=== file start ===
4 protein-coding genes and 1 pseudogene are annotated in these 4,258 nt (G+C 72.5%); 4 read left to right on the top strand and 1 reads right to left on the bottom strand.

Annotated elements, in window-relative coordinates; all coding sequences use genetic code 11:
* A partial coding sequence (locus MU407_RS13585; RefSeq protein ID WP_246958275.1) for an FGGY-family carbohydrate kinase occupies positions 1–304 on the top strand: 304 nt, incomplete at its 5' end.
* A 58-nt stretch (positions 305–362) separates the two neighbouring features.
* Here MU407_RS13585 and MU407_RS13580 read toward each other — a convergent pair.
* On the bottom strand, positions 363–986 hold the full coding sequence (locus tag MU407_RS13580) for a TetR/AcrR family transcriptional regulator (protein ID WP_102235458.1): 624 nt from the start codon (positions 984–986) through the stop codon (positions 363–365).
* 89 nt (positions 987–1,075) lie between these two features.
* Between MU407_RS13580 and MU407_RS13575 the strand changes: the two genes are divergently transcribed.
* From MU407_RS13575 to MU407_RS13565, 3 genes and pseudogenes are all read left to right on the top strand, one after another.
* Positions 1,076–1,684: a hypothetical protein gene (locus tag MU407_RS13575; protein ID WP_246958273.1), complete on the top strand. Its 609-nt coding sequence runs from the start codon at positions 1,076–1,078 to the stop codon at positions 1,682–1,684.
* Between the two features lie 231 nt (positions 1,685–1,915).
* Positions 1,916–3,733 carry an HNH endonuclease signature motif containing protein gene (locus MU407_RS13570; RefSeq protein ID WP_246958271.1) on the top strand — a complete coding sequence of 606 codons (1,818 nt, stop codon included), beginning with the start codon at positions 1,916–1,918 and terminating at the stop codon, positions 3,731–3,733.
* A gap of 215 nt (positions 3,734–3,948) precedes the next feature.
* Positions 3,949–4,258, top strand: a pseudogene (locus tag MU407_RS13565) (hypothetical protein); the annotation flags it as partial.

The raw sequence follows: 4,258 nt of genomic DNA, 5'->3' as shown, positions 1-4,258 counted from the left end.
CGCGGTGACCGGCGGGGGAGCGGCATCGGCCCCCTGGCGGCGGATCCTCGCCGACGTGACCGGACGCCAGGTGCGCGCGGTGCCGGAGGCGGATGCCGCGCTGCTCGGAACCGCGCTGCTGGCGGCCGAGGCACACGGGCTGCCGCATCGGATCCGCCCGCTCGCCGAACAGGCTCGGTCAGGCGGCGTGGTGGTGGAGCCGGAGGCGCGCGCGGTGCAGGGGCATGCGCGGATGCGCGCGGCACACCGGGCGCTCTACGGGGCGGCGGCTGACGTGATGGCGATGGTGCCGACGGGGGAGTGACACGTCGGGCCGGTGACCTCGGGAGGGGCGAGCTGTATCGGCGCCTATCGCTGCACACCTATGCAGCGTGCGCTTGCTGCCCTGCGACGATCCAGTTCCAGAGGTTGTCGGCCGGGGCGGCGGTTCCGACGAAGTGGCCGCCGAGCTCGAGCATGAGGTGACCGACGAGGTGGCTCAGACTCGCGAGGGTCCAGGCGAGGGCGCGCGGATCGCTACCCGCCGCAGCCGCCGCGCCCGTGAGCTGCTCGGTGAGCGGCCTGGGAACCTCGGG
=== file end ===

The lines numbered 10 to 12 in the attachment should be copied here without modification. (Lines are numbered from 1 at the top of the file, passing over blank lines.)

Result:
* Positions 1,076–1,684: a hypothetical protein gene (locus tag MU407_RS13575; protein ID WP_246958273.1), complete on the top strand. Its 609-nt coding sequence runs from the start codon at positions 1,076–1,078 to the stop codon at positions 1,682–1,684.
* Between the two features lie 231 nt (positions 1,685–1,915).
* Positions 1,916–3,733 carry an HNH endonuclease signature motif containing protein gene (locus MU407_RS13570; RefSeq protein ID WP_246958271.1) on the top strand — a complete coding sequence of 606 codons (1,818 nt, stop codon included), beginning with the start codon at positions 1,916–1,918 and terminating at the stop codon, positions 3,731–3,733.